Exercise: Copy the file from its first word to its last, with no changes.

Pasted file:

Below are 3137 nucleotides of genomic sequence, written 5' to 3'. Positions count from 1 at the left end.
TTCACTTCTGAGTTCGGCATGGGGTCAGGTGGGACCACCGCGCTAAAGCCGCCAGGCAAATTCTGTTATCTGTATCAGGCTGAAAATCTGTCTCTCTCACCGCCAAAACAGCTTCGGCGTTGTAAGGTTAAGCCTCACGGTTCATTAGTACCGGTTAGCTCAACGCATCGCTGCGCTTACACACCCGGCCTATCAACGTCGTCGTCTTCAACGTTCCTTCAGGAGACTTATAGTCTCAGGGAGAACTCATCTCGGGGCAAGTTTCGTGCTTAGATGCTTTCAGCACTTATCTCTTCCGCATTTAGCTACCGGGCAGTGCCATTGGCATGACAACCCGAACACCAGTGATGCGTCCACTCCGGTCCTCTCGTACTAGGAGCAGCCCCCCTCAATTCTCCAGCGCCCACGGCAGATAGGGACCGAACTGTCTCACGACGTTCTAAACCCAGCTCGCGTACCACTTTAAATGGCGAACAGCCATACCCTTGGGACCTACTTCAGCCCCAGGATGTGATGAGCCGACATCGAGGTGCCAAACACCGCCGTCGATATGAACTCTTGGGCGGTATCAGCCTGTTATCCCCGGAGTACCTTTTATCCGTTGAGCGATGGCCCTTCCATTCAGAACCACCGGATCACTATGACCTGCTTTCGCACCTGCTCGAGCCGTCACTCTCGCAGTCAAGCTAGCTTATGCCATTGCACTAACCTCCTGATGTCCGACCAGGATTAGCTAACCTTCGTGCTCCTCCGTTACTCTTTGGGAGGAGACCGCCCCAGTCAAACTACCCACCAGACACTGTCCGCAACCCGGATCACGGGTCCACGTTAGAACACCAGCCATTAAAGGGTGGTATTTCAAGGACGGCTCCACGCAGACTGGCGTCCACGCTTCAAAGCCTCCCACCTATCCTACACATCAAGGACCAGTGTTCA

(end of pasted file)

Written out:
Below are 3137 nucleotides of genomic sequence, written 5' to 3'. Positions count from 1 at the left end.
TTCACTTCTGAGTTCGGCATGGGGTCAGGTGGGACCACCGCGCTAAAGCCGCCAGGCAAATTCTGTTATCTGTATCAGGCTGAAAATCTGTCTCTCTCACCGCCAAAACAGCTTCGGCGTTGTAAGGTTAAGCCTCACGGTTCATTAGTACCGGTTAGCTCAACGCATCGCTGCGCTTACACACCCGGCCTATCAACGTCGTCGTCTTCAACGTTCCTTCAGGAGACTTATAGTCTCAGGGAGAACTCATCTCGGGGCAAGTTTCGTGCTTAGATGCTTTCAGCACTTATCTCTTCCGCATTTAGCTACCGGGCAGTGCCATTGGCATGACAACCCGAACACCAGTGATGCGTCCACTCCGGTCCTCTCGTACTAGGAGCAGCCCCCCTCAATTCTCCAGCGCCCACGGCAGATAGGGACCGAACTGTCTCACGACGTTCTAAACCCAGCTCGCGTACCACTTTAAATGGCGAACAGCCATACCCTTGGGACCTACTTCAGCCCCAGGATGTGATGAGCCGACATCGAGGTGCCAAACACCGCCGTCGATATGAACTCTTGGGCGGTATCAGCCTGTTATCCCCGGAGTACCTTTTATCCGTTGAGCGATGGCCCTTCCATTCAGAACCACCGGATCACTATGACCTGCTTTCGCACCTGCTCGAGCCGTCACTCTCGCAGTCAAGCTAGCTTATGCCATTGCACTAACCTCCTGATGTCCGACCAGGATTAGCTAACCTTCGTGCTCCTCCGTTACTCTTTGGGAGGAGACCGCCCCAGTCAAACTACCCACCAGACACTGTCCGCAACCCGGATCACGGGTCCACGTTAGAACACCAGCCATTAAAGGGTGGTATTTCAAGGACGGCTCCACGCAGACTGGCGTCCACGCTTCAAAGCCTCCCACCTATCCTACACATCAAGGACCAGTGTTCA